Why animals are so strong, even without exercising

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By David Lozell Martin —

Let’s say there’s a 100-pound chimpanzee that has been lounging around for a few years, eating Twinkies (banana flavored), and getting zero exercise.

You, meanwhile, are 200 pounds of well-toned muscle, eating a healthy diet, exercising daily. What would happen if you entered the ring with the chimp?

You’d lose. Chimps are twice as strong as humans. The key to that strength is the composition of muscle fiber and how those muscles are controlled.

Compared to chimpanzees, humans have more muscle neurons, each of which serve fewer muscles. This gives us our fine motor skills, able to sew, pluck guitar strings, perform delicate surgery.

Chimps have fewer motor neurons that control larger masses of muscle, which gives them massive strength, but don’t ask a chimp to stitch up your appendix incision.

Also, most of the chimp’s muscles are fast-twitch fibers that contract quickly and with great power. Most of a human’s muscles are slow twitch, which contract more slowly but have greater endurance.

The baffling question is why can animals lounge around, never exercising, and then transition immediately from this sedentary state to performing incredible feats of strength and endurance?

According to www.science.org a researcher found that the bar-headed goose did nothing to prepare for its nearly 2,000-mile migration from Mongolia to India. Even more surprising, the geese’s fitness, as measured by heart rate and temperature, were the same when they began their migration with no prior exercise and when they ended their migration over the Himalayas.

According to www.newscience.com, an experiment was conducted in which caged songbirds with no exercise are subjected to daylight changes that signal an approaching migration season. The birds are then put in wind tunnels where, without any physical preparation, they fly nonstop for 10 hours.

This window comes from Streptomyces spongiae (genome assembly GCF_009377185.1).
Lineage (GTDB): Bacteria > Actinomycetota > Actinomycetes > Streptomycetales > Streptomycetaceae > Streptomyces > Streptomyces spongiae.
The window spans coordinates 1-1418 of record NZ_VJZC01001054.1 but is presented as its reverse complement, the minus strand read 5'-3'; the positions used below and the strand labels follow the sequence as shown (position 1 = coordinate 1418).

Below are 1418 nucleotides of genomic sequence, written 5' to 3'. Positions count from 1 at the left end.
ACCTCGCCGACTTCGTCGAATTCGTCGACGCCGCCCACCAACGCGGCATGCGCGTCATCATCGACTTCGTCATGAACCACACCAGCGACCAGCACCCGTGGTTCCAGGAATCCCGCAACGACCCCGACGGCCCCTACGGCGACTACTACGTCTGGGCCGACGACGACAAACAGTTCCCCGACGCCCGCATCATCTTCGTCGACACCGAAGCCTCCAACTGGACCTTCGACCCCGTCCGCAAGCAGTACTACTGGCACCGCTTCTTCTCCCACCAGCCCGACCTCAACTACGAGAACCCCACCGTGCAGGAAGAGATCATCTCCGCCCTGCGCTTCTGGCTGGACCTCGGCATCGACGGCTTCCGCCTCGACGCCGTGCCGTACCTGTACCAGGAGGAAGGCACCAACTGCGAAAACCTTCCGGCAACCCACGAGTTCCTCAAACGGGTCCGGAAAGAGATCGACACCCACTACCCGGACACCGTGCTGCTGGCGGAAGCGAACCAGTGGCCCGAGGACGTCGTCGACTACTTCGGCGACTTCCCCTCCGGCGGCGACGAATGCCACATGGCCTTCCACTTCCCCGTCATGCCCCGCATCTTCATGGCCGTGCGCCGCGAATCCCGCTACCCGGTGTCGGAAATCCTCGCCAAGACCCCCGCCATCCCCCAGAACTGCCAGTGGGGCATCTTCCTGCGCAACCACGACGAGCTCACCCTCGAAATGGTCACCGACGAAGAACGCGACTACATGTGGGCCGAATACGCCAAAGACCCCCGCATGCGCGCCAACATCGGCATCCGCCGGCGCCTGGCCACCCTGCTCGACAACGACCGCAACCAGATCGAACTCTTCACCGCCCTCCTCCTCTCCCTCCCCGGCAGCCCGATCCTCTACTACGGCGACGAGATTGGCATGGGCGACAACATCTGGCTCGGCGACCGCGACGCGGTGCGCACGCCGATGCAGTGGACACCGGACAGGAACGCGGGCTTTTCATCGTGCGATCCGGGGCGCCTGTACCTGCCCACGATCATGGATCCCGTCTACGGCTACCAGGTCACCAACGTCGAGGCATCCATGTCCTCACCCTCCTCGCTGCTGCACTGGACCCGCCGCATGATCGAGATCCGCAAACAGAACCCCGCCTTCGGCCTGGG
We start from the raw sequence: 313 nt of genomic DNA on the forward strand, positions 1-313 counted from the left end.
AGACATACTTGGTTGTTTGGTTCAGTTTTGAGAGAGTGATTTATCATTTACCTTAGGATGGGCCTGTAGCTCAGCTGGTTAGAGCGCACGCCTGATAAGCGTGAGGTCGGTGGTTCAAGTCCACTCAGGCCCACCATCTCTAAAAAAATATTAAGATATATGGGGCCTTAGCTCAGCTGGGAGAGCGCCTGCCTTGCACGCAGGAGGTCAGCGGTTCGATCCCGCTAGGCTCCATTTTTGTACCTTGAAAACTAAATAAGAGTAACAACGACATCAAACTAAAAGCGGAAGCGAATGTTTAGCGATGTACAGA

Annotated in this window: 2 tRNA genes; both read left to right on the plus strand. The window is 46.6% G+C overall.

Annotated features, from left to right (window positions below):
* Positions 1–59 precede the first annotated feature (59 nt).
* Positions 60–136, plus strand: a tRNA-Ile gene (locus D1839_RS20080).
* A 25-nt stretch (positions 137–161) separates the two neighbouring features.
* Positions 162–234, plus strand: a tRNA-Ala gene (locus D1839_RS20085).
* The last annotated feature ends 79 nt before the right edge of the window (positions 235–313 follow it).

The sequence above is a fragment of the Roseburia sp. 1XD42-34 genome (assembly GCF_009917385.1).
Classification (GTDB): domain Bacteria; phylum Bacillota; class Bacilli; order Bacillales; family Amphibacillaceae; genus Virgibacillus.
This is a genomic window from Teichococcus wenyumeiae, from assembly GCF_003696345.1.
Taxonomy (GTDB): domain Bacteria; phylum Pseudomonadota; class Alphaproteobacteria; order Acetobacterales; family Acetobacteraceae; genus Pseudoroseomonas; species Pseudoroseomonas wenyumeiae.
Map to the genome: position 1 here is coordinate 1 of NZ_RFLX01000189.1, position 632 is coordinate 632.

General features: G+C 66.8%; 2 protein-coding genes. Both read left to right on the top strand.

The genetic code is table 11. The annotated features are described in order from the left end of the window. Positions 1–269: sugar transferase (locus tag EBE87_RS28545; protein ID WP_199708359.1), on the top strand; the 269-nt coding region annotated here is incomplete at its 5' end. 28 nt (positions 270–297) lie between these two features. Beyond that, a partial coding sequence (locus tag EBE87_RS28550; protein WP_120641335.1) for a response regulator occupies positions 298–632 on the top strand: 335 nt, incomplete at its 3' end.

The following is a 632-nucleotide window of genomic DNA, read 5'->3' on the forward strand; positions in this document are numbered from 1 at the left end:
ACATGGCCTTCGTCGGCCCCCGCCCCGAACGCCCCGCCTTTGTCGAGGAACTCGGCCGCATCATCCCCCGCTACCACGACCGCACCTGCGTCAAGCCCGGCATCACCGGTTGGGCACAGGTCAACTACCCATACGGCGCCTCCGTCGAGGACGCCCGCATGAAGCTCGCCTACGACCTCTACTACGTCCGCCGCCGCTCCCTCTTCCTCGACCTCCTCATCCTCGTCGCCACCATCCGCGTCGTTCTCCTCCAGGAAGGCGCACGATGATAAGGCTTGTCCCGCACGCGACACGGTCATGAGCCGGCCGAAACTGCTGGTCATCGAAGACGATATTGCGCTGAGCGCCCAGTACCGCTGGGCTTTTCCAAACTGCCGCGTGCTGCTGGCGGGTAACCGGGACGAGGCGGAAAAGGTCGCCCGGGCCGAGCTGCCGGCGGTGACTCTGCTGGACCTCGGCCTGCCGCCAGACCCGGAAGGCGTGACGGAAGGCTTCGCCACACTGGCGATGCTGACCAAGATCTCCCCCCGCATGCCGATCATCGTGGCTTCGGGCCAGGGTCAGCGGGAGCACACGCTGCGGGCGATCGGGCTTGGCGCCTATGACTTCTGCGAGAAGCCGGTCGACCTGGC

The barnacle goose becomes fitter (stronger heart, bigger flight muscles) as the time for migration approaches even though the geese are not exercising. Black and brown bears can lie around, literally, for months during their hibernation and then emerge with the same muscle mass they had when they were in peak shape entering hibernation.

Falling temperatures or a change in food availability can trigger the release of blood compounds that strengthen and enhance the muscles in bears and some migratory birds without a single hour in the gym.

Lucky animals.

And tragic for you if you do get into a battle with an adult chimp. In multiple reports of chimpanzee attacks on humans, the result is the same: the chimpanzee bites off its victim’s facial features, fingers, and genitals. Think of that the next time you see a cute baby chimp holding hands with a celebrity. At around age 6, that animal (the chimp, not the celebrity) will be too powerful and aggressive to be allowed around humans and will have to be separated and confined for the remaining 30 years of its life.

Unlucky chimp.

The writer is a copy editor for the Eastern Shore Post. He is the author of 12 novels, including “The Crying Heart Tattoo,” which was named a New York Times Notable Book of the Year. He lives in Accomack County.

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